Hurricane Michael was upgraded early this morning to “an extremely dangerous” Category 4 storm and could be the most powerful storm to hit the Florida Panhandle in 100 years, forecasters said.
The storm’s sustained winds have increased to about 140 mph, with higher gusts, the National Hurricane Center said. The agency said it is possible the storm could strengthen further before it makes landfall this afternoon.
The Florida Panhandle could see storm surges of up to 13 feet and flash-flooding from heavy rainfall, the NHC said. The chance of tornadoes will also increase into Wednesday over parts of the Panhandle, the northern Florida Peninsula, and southern Georgia.
The storm, which formed off the coast of northern Honduras, has already killed at least 13 people in Honduras, Nicaragua and El Salvador. Torrential rains triggered flash-flooding and landslides in Central America over the weekend.
As of early Wednesday, the storm was located about 130 miles southwest of Apalachicola, Florida and 140 miles south-southwest of Panama City as it moved north at 13 m.p.h.
The National Weather Service office in Tallahassee called the storm “a potentially catastrophic event” that may leave some locations “uninhabitable for weeks or months.”
Kelly Godsey, a meteorologist with the NWS, said the last hurricane as powerful as Michael to strike the area made landfall more than 100 years ago, in 1894.
“It’s very easy to think that because a hurricane of this intensity hasn’t happened in recent memory that we’re immune,” he said. “But our history tells us something very different. It’s important for us to prepare every hurricane season because major hurricanes cause extensive devastation.”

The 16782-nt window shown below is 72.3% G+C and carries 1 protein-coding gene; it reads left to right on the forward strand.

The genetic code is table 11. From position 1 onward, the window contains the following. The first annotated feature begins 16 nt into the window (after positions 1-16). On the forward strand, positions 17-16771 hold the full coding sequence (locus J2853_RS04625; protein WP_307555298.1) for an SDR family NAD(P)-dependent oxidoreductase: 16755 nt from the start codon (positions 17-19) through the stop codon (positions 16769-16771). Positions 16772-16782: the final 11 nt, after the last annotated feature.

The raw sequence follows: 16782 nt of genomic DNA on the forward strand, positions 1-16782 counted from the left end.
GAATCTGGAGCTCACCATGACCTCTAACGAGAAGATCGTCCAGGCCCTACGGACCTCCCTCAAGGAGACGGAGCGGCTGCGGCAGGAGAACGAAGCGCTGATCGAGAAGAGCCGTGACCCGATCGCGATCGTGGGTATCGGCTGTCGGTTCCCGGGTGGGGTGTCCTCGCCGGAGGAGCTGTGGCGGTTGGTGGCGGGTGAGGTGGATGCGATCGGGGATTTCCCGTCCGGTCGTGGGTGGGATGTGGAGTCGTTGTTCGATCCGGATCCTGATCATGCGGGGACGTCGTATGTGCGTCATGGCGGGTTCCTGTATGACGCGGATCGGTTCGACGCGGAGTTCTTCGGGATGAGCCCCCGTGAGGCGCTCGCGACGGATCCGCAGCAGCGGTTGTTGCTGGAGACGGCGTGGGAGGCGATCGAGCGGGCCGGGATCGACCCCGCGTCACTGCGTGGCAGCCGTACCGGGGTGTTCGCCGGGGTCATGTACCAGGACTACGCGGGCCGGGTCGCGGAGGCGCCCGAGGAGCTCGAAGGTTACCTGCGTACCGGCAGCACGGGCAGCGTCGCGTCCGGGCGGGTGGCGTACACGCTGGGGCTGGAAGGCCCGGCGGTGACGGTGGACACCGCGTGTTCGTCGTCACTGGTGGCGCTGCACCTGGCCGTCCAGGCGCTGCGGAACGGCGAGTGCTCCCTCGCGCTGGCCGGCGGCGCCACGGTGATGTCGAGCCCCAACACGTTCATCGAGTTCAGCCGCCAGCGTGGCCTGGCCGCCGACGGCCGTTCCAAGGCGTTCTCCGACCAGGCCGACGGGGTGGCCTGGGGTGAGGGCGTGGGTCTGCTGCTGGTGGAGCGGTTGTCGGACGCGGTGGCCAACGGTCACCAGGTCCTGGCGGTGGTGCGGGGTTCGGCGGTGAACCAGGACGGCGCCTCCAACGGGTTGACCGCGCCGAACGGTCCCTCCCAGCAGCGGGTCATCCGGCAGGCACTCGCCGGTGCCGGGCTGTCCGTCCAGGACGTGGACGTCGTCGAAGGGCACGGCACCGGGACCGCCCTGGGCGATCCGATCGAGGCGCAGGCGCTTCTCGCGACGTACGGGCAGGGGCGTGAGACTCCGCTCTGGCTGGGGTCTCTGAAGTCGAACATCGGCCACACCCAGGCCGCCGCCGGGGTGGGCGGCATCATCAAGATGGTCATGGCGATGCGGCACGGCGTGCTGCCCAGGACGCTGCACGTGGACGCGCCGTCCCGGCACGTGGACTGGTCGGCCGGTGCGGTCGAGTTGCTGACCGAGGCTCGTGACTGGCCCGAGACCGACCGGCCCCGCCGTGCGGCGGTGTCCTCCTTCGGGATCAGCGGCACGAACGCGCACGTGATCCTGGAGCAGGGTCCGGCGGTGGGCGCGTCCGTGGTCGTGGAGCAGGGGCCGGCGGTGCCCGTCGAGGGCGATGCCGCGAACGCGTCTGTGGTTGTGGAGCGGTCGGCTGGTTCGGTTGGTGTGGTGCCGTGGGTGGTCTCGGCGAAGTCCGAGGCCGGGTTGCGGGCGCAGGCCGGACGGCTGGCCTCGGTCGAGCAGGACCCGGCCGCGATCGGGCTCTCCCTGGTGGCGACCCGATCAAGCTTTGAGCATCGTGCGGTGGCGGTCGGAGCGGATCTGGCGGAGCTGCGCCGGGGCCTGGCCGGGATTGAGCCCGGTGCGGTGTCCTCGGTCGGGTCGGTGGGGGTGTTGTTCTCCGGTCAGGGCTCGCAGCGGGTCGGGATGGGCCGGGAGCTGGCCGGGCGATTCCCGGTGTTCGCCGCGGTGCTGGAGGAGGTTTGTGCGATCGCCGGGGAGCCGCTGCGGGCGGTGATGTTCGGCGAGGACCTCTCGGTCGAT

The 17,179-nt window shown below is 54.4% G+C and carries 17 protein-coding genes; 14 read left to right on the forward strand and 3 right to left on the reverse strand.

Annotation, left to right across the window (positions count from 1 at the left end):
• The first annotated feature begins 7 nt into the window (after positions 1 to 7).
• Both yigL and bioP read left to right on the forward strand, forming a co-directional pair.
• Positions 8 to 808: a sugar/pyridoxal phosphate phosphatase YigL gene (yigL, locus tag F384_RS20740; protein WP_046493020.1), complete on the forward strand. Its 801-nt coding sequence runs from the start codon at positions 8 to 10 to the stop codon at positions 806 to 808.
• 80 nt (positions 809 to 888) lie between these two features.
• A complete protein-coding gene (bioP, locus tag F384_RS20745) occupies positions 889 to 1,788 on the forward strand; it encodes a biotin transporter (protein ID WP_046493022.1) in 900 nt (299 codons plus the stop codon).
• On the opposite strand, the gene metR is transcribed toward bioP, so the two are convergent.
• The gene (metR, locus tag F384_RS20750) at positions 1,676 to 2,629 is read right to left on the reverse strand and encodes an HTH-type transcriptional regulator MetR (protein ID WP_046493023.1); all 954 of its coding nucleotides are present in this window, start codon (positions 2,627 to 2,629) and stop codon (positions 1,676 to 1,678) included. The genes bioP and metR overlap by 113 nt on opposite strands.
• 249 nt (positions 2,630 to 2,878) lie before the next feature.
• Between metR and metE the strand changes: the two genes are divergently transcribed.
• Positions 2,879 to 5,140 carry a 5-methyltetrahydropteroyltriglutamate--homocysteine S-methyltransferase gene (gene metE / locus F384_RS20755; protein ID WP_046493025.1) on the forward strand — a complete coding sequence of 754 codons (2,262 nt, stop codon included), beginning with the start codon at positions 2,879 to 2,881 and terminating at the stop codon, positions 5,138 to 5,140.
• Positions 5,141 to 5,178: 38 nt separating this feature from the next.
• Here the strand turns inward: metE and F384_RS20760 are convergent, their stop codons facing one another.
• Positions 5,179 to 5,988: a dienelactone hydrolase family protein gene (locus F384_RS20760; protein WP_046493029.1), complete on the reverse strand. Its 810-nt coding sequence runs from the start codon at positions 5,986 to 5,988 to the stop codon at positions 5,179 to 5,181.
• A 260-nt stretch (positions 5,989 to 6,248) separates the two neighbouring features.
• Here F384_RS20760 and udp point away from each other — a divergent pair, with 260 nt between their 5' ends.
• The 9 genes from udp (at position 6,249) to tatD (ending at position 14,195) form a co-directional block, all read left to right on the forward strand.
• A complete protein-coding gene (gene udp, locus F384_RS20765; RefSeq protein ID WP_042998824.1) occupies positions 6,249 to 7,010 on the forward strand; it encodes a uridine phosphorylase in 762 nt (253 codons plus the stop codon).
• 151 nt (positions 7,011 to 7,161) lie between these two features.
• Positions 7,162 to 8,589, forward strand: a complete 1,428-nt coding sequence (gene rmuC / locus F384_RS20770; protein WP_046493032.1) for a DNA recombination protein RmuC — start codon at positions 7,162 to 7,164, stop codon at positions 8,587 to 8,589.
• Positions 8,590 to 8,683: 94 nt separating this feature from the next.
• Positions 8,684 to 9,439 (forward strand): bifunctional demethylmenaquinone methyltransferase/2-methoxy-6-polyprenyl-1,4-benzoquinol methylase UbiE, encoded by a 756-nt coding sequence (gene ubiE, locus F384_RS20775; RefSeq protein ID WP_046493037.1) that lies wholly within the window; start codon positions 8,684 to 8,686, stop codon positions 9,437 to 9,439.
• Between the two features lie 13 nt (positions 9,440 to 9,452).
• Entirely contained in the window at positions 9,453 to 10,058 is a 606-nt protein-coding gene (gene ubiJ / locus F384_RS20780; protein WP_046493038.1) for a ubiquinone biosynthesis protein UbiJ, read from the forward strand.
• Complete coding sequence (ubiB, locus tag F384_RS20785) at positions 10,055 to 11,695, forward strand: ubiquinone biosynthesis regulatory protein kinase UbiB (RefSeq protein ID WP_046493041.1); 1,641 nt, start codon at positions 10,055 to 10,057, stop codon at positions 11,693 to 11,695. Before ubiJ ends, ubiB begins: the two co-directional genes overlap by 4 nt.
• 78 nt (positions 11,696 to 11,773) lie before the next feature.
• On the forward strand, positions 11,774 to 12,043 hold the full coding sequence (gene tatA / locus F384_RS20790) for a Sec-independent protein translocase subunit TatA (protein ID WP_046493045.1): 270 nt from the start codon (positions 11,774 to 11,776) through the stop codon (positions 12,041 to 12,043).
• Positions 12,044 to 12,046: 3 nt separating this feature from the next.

Duke Energy Florida has projected that 100,000 to 200,000 customers could lose power. The utility company is prepared to mobilize over 7,000 personnel to provide around the clock service to restore power to customers.
Evacuation orders and advisories for about 500,000 people have been called for as the fast-strengthening storm approaches the Gulf shore, Florida officials said.
Many residents and tourists in low-lying areas in at least 20 counties in the Panhandle and adjacent Big Bend region have already fled to shelters.
Meanwhile, President Donald Trump on Tuesday approved a pre-landfall emergency declaration at the request of Florida Governor Rick Scott. The declaration will provide resources and assistance from the federal government, including personnel, equipment and funding for emergency protective measures.
Scott on Sunday issued an order for a state of emergency for 26 counties to rush preparations in the Panhandle and the Big Bend area, freeing up resources and activating 500 members of the Florida National Guard ahead of Tropical Storm Michael. Scott expanded the order on Monday to encompass 35 counties.
“This storm will be life-threatening and extremely dangerous,” Scott said Sunday after receiving a briefing at the State Emergency Operations Center. He warned that storm surge could affect areas of Florida not in the storm’s direct path.